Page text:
Neighbours later complained that the house had been built facing the wrong direction and was larger than originally planned 

But Mrs Vickers boasted of how her husband was going to win over the local authority. ‘I’m going to send Ian in and he’s going to charm them,’ she said.

When the show revisited the completed project – in which a local estate agent valued the new home at £1 million – Ms Alexander admired the new building and was particularly impressed by the ‘amazing’ pool.

Mr Vickers boasted on the show: ‘There are about 20 oak trees which have gone into this house – all the oak framing and stuff, all the kitchen, doors inside and out, they’ve all been made by us.

‘A lot of job satisfaction in the whole place, really.’

However, it didn’t take long for local residents to kick up a fuss.

After complaints were submitted to the local planning authority, an enforcement notice was issued for the building to be demolished.

Mrs Vickers, 59, who was left widowed after her husband died aged 75, tried to resolve the situation and managed to persuade them to let her reduce the building’s size rather than knock it down.

But the Vickers’ neighbours are determined not to let that be the end of the matter.

Mark Atwill, a close neighbour claims he is directly affected by the light pollution and overlooking windows.

He said: ‘It wasn’t done considerately. It’s in the wrong place, and it’s the wrong size. All this extra stuff was put in, like the swimming pool and outbuildings.

One of the couple's neighbours in Hampshire accused Ian (left) of being a 'con-man' after his death

One of the couple’s neighbours in Hampshire accused Ian (left) of being a ‘con-man’ after his death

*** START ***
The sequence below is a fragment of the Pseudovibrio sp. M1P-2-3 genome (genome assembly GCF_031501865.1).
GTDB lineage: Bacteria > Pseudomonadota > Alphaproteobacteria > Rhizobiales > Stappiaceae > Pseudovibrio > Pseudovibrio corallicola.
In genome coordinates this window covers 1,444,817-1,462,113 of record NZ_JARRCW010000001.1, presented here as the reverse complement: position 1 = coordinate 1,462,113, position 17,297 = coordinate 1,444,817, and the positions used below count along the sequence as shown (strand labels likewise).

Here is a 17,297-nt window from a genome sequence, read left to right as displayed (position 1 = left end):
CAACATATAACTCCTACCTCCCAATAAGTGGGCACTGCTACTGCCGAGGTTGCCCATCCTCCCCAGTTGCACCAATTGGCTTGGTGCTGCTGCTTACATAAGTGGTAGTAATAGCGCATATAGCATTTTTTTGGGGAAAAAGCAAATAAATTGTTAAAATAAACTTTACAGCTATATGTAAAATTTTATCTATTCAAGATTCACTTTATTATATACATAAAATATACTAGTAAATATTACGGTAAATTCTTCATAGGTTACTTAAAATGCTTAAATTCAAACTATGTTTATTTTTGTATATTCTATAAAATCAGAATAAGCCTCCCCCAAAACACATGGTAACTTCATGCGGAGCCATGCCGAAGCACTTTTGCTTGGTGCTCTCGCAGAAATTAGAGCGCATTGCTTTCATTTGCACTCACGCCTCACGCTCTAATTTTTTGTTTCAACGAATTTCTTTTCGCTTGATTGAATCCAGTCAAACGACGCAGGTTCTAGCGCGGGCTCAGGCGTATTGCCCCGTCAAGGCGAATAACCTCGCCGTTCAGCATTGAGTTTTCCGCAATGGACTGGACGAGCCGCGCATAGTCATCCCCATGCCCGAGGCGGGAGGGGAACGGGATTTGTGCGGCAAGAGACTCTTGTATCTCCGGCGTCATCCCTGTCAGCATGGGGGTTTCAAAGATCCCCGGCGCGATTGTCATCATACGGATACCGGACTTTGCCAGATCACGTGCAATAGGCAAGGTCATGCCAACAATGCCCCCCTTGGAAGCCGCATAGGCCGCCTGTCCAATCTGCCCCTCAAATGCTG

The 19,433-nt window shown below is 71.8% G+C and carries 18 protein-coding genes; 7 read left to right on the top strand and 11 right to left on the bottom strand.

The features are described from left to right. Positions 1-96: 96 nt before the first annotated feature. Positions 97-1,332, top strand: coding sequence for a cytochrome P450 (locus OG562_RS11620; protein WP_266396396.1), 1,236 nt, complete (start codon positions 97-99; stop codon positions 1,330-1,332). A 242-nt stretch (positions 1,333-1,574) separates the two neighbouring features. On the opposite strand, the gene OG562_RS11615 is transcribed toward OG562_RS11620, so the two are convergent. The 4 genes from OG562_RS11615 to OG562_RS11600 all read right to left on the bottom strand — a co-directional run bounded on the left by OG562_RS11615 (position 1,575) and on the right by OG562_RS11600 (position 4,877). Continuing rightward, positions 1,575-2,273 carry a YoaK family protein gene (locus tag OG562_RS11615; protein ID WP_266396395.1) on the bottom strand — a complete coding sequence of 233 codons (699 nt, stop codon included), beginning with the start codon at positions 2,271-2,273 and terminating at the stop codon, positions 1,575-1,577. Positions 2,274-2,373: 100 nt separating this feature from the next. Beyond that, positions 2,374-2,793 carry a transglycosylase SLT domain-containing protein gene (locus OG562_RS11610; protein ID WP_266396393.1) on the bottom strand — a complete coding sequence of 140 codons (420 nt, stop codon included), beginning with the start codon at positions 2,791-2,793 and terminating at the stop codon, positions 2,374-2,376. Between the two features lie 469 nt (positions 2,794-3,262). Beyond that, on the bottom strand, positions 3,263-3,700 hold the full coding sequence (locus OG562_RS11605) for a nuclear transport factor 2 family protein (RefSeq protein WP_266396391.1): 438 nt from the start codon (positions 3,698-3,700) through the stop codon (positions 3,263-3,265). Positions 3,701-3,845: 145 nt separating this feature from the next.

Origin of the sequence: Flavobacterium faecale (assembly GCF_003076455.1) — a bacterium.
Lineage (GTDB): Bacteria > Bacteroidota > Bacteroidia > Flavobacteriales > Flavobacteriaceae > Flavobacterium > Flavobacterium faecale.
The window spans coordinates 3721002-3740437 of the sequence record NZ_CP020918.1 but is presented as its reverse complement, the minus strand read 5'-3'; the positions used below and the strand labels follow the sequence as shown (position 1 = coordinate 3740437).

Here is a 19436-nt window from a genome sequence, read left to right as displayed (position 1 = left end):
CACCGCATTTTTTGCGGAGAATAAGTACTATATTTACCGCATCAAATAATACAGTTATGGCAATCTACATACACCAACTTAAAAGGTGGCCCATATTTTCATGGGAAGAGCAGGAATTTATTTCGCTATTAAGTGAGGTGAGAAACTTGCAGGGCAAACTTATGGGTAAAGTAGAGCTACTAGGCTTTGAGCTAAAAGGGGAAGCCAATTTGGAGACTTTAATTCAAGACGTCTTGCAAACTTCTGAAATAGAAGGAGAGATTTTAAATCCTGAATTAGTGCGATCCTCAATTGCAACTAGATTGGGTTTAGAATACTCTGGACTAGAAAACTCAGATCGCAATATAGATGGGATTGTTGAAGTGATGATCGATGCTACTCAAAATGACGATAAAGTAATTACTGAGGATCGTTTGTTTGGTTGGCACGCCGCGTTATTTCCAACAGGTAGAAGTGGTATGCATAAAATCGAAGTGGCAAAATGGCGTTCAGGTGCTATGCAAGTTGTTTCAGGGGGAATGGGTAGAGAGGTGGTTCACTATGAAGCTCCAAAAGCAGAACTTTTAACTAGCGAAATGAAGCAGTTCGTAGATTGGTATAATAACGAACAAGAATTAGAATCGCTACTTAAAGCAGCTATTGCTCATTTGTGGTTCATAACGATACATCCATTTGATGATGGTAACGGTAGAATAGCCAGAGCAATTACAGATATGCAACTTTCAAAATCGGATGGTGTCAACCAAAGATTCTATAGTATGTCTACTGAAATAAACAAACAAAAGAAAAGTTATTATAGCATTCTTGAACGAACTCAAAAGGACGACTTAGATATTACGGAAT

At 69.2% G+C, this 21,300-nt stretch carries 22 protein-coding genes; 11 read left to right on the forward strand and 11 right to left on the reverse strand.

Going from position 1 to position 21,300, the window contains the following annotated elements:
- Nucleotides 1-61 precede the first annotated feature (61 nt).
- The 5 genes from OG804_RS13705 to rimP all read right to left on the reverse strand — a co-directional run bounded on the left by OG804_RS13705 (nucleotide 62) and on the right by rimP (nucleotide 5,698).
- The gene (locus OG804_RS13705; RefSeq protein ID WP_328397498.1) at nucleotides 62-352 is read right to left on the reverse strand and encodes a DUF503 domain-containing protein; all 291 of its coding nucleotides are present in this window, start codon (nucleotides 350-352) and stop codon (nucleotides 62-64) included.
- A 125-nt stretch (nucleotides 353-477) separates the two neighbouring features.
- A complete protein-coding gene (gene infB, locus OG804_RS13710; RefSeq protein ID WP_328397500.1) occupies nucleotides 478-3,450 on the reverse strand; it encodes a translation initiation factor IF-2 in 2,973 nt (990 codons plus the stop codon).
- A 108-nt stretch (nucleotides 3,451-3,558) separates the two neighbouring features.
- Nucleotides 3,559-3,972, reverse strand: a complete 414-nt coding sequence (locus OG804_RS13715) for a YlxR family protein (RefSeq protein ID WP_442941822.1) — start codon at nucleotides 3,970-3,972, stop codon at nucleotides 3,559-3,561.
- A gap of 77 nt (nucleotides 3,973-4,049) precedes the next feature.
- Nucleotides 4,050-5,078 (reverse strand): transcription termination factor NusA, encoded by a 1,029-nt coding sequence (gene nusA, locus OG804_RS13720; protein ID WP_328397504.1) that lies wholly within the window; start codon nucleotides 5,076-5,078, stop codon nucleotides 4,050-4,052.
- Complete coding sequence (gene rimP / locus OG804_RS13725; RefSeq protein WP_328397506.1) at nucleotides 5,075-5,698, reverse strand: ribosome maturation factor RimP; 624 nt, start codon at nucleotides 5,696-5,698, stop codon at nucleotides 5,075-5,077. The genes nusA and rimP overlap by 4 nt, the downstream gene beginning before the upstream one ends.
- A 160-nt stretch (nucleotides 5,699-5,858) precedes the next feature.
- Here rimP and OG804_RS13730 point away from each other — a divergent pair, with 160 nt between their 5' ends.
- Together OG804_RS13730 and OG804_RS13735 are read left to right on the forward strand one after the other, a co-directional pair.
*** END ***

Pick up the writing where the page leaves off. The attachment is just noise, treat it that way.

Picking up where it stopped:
After complaints were submitted to the local planning authority, an enforcement notice was issued for the building to be demolished, but it has since been overturned

After complaints were submitted to the local planning authority, an enforcement notice was issued for the building to be demolished, but it has since been overturned 

The dream home replaced this run-down cottage on the plan after the owners were given permission to demolish it

The dream home replaced this run-down cottage on the plan after the owners were given permission to demolish it 

‘The house is chunky. I had dumpster trucks driving up next to my house when it was being built. Nobody was told about it until the consultation period was closed. It just seems to be so odd.

‘He’s a conman who’s not around for the backlash. I don’t want to speak ill of the dead, but I can’t think of another way to put it.’

A male neighbour, who wished to remain anonymous, said: ‘It’s not personal. The house looks nice, but it shouldn’t be there.

‘It was like living near a warzone when it was being built.’

Raymond Clem, who lives on the same road, wrote to the New Forest National Park Planning Authority [NPA] to object to Mrs Vickers’ plan to reduce the house in size.

‘As an immediate neighbour of this application site, I am concerned that I did not receive any notification of it from the planning department,’ he said.

‘Since 2016, this site has been mired in controversy, and a myriad of plans submitted have confused the matter.’

Mrs Christina Folliard, another neighbour, wrote : ‘I am aware there is an ongoing judicial review into the ridiculous previous approval in which the authority u-turned their positions and ignored all of the continuing harm this development is causing.

‘It’s encouraging others with similar intent to build whatever they want as the authority clearly has no ability or willingness to prevent or remedy such action, especially given this is not the first time these applicants have behaved in such as way.’

But one local, Mr Fletcher, said: ‘A sensible solution requiring remedial action was reached earlier this year. Let it stand. The more change required at Paysanne, the greater the disruption to my household.

‘The enforcement order that required demolition of the new property was wholly disproportionate to any harm caused.

‘All that Mr Vickers had done was build a house and a good one at that. There was never any subterfuge, the process was open, and he invited all comers to come and see it.’

Mrs Vickers declined to comment.

Source: Daily Mail UK